Credit unions vs. banks: Things to consider

Mother depositing check on smartphone

One of my money resolutions is to switch banks. I've been a long-time customer of a big bank that, in recent years, has stood out among headlines that reveal sneaky and unethical business practices. That's not the only reason I'm switching, but it does help me want to change. So, it has got me thinking bank vs. credit union?

Some people think credit unions aren't terribly convenient -- maybe they don't have online banking, or maybe it's hard to find an ATM when you're traveling. But I've found that, despite the potential inconveniences, there are advantages to consider when it comes to a credit union. Here are a few things I'm keeping in mind as I make my decision.

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6 financial products that made the nice list (and 6 that didn’t)

How great would it be if you could get a better return on your savings? What if you could get a rate 300 times higher? Of course that'd be great! Who doesn't want more money?

But if you just opened a money market account with the local big bank branch, or you signed up for a credit card to get the free T-shirt, you might be leaving money on the table or paying sky-high fees. And even if your account was the best available at the time, product offerings change so often, it's hard to keep up!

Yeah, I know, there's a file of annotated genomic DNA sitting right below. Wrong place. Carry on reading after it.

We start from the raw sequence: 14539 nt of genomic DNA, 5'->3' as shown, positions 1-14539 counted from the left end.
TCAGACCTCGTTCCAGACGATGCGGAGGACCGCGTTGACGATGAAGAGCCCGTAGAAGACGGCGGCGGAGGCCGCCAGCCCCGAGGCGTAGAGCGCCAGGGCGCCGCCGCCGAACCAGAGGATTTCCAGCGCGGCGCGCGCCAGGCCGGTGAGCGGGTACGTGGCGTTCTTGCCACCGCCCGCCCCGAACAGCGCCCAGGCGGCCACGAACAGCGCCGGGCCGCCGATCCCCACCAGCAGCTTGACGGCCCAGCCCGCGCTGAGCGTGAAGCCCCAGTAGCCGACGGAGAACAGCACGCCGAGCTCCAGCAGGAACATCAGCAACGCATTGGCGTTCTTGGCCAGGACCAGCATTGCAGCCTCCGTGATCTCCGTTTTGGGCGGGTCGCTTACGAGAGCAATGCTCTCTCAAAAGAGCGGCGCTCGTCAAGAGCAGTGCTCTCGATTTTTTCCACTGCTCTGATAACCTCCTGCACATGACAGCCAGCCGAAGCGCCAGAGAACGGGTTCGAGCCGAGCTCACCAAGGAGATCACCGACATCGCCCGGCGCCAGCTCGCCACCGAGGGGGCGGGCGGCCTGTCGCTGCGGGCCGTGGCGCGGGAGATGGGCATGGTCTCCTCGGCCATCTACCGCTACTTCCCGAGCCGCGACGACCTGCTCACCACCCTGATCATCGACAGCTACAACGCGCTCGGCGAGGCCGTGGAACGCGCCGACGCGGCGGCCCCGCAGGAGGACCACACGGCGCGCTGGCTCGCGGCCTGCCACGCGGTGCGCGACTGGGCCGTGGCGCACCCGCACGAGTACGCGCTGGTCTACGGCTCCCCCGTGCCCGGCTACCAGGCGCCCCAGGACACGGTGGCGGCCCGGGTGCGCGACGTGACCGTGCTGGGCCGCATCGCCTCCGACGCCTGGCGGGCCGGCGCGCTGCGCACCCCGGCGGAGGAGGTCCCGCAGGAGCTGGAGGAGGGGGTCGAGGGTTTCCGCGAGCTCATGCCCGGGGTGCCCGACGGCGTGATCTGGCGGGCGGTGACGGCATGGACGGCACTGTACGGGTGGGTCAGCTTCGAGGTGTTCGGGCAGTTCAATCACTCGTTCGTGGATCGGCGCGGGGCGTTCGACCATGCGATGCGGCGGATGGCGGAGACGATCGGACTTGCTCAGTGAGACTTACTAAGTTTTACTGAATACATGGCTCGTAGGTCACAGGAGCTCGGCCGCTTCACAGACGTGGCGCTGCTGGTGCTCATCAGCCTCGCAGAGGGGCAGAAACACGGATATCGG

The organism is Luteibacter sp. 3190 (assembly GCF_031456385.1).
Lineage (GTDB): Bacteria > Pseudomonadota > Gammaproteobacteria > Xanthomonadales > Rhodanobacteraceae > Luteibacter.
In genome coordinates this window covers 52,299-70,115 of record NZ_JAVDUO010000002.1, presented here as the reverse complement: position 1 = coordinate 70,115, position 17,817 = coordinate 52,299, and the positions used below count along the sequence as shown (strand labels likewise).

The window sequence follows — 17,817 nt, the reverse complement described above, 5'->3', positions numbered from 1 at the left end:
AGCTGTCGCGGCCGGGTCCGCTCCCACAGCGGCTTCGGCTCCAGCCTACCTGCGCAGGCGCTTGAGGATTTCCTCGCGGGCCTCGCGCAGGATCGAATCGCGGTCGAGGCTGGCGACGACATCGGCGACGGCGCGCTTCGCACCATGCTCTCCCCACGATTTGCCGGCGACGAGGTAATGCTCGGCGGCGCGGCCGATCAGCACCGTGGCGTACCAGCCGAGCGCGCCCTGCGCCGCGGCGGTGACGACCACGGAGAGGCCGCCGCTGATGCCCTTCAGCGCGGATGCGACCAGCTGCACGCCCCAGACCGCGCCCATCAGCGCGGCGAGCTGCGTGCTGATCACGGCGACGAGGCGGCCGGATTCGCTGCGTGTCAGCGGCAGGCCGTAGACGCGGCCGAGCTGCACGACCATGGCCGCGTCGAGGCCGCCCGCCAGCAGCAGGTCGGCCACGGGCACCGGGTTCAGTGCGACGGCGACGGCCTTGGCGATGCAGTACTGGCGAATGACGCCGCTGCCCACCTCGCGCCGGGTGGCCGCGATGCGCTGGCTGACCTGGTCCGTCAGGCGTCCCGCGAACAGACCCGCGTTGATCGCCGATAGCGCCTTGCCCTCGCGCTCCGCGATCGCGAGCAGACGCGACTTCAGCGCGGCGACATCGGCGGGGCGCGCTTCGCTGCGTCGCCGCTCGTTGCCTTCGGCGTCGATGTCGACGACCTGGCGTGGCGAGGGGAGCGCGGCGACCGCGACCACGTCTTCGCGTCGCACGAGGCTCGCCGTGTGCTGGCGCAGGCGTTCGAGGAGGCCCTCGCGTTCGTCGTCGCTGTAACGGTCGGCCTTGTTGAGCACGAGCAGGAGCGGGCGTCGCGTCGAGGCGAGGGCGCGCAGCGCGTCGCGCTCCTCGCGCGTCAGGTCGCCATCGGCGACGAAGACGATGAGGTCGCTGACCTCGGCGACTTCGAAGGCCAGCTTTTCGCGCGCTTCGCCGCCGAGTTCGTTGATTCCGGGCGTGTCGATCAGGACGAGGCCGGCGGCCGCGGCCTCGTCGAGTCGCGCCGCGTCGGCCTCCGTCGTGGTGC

Note: See also How to Choose a Credit Card for tips on finding the right credit card for you. Our partner site CardRatings.com also has articles to help you find the right card be it a cash back credit card or balance transfer credit card. Their Credit Card Comparison Table also allows you to easily search dozens of current credit card offers.

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Drawing the line with poor customer service

Last year, I wrote a breakup letter to Chase Bank. It was pretty ugly. I'll save you the heartbreaking details, but trust me, they had it coming.

Closing the account was another nightmare. They wouldn't let me break up with them! They told me I couldn't close the account because my signature on the request form did not match the signature they had on file. An understandable concern, but I'd been signing my name as either a squiggly line or "The Hawk," for the past few years, so I don't really understand why my signature had suddenly become so important.

It took months. But my account was finally closed, and I've been recovering nicely since the breakup. I'm in a new relationship with a financial institution that I can trust, depend on and, most importantly, I rarely have to call for anything.